The Internet has profoundly changed the way people communicate and interact with each other.This change has also dramatically affected how marketers reach their target market, whether it be prospective customers,students,or donors
Ten years ago, organizations reached their prospects by using big advertising budgets to buy their way into people’s lives. The companies and schools that succeed today are leveraging new technology like blogs and social media to attractprospects and engage them more effectively
Traditional marketing methods focus on interrupting your way into people’s lives, whether it be with ads on TV, radio, or newspapers, or cold calling prospects or sending spam to their mailboxes or email inboxes. These approaches are like hitting people over the head with a sledgehammer to get their attention.
Inbound marketing methods, on the other hand, are about attracting people to your organization and getting found by the people looking for the programs you provide. Inbound marketing techniques leverage blogs, search engines, and social media sites.
With social network sites growing in popularity, many organisations have started to use this platform to market themselves. However, marketing on social network sites is different from traditional marketing. Its value lies in engaging members of the social network and generating shared cultural meaning of the advertised brand rather than promoting awareness of the brand to a large number of people. This is not apparent to marketers and as such, many organizations are not leveraging on this media tool effectively.
Social media use by universities has become ubiquitous. When earlier this year, researchers from the University of Massachusetts at Dartmouth asked a representative sample of U.S. schools whether they use some social media, 100% of them said they did. Four years ago, just 61% of them said the same.
For this and other reasons, educational institutes are pretty much unanimous in their use of Facebook. How they’re using the tool, however, varies greatly
1. Virtual Tours
Students can virtually navigate the path that an in-person tour might take, watch videos and scroll 360-degree images of campus landmarks without spending money to travel there.
Other universities, like Stanford, take a simpler approach to showing off their campuses on Facebook. Stanford’s album, Summertime at the Farm: A Walking Tour, is just one of many you’ll find on its page that show off the picturesque 8,180-acre campus.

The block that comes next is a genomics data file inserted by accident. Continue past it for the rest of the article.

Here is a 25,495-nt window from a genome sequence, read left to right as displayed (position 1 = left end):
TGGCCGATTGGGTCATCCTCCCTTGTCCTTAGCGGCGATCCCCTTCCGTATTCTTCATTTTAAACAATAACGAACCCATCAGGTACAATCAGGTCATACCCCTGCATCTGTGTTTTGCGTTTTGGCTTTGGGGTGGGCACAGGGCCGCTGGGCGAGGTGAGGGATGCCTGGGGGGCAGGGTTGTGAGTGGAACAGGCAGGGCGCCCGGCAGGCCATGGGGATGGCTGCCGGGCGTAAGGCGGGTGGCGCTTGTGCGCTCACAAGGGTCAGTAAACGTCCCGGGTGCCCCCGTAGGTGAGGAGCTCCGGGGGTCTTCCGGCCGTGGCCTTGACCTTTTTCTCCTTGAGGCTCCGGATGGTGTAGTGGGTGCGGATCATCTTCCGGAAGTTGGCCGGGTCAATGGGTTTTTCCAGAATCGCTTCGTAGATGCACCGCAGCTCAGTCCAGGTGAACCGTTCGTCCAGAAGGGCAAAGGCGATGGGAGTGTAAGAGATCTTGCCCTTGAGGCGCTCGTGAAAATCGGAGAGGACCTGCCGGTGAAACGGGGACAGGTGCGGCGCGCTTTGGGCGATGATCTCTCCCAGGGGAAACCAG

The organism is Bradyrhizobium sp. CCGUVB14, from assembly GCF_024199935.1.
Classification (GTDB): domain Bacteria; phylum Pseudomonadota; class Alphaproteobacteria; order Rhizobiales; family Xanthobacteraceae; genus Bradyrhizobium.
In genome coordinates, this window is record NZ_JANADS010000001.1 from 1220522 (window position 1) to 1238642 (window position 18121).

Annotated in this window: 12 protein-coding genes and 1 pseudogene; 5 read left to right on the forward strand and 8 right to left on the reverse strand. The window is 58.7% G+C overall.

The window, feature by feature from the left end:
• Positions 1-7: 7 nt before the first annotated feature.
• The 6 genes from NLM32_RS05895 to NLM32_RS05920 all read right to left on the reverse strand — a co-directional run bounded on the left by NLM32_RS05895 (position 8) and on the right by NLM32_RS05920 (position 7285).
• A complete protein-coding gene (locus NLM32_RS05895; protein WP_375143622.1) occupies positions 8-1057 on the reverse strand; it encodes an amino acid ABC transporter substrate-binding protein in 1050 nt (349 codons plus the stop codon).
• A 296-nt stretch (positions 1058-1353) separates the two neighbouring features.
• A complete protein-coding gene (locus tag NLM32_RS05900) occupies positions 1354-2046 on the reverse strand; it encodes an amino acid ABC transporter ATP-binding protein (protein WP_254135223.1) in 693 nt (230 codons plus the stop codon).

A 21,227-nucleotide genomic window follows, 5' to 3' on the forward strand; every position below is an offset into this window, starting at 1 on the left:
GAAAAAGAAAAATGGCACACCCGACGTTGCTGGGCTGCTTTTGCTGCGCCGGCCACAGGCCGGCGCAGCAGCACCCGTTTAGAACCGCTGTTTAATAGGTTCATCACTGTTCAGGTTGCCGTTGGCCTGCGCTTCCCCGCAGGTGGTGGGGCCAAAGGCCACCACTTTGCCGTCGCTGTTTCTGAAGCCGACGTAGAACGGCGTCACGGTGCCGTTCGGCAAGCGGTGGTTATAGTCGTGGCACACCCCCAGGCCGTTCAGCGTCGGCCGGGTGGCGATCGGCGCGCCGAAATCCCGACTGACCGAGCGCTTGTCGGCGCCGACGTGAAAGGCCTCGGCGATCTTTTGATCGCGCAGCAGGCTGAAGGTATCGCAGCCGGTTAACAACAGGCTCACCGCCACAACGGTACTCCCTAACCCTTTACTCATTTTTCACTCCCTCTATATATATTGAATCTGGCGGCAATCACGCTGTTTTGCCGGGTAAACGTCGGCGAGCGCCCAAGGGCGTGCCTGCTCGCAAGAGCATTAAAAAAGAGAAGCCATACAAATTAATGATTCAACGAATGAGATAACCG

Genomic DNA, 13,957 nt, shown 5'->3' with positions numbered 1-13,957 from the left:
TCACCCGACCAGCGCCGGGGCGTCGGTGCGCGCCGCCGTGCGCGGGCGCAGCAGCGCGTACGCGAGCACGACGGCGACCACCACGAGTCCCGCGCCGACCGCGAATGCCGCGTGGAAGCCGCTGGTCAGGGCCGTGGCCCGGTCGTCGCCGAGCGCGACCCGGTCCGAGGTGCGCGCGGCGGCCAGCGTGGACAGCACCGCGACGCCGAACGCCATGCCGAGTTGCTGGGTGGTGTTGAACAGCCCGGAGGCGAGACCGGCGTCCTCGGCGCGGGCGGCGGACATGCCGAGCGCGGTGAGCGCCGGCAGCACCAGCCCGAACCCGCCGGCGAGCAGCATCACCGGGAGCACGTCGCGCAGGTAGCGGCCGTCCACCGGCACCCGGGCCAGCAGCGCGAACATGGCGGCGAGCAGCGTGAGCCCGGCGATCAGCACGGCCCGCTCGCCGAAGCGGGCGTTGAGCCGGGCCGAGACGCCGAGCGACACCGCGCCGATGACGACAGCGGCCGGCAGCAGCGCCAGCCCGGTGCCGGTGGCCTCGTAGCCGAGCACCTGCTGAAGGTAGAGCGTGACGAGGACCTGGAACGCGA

2. Alumni Groups
When it comes to alumni, many schools have separate Facebook Pages for different clubs across the country. Having a good Facebook presence allows them to stay connected to find out what other alumni are doing, find out what is going on at the institution
3. Sharing Department Content
It’s not unusual for every department at a college to have its own Facebook Page. What’s nice is that each can have its own specialized content, but there’s also a strong sharing component between the Facebook Pages — a nice sharing of content with one another, so they can kind of do some cross-pollination with different audiences
4. Reaching Out to Prospective Students
Just like university websites, college Facebook pages often cater to prospective students. It’s also not unusual for schools to create Facebook groups for admitted students.
In fact, there’s an app for that. Inigral’s Schools App creates a closed community of students within Facebook. Essentially, each student gets access to two real-time streams. One provides updates from everyone at the school. The other contains updates that only pertain to topics the student has indicated she or he is interested in. Students can join groups and interact without befriending other participants.
5.Facebook Places Advertising
Last fall, the University of Kentucky plotted giant, wooden markers that look like Facebook Places markers around its campus.
“We’re encouraging students to check in, so when they do, it’ll show up in their news feed and maybe their friends still in high school will see it over and over again,” the school’s marketing director Kelley Bozeman told Ad Age at the time.
Facebook has the potential to be an excellent marketing tool for any higher education institution. Because of its simplistic and widget design you do not need to be a graphic designer to create an impressive presence on Facebook as it doesn’t really allow much wiggle room in this respect. The biggest warning is to not spend too much time attempting to overdo it. It is incredibly easy to get lost in tinkering with add on applications and searching the vast network looking for new friends.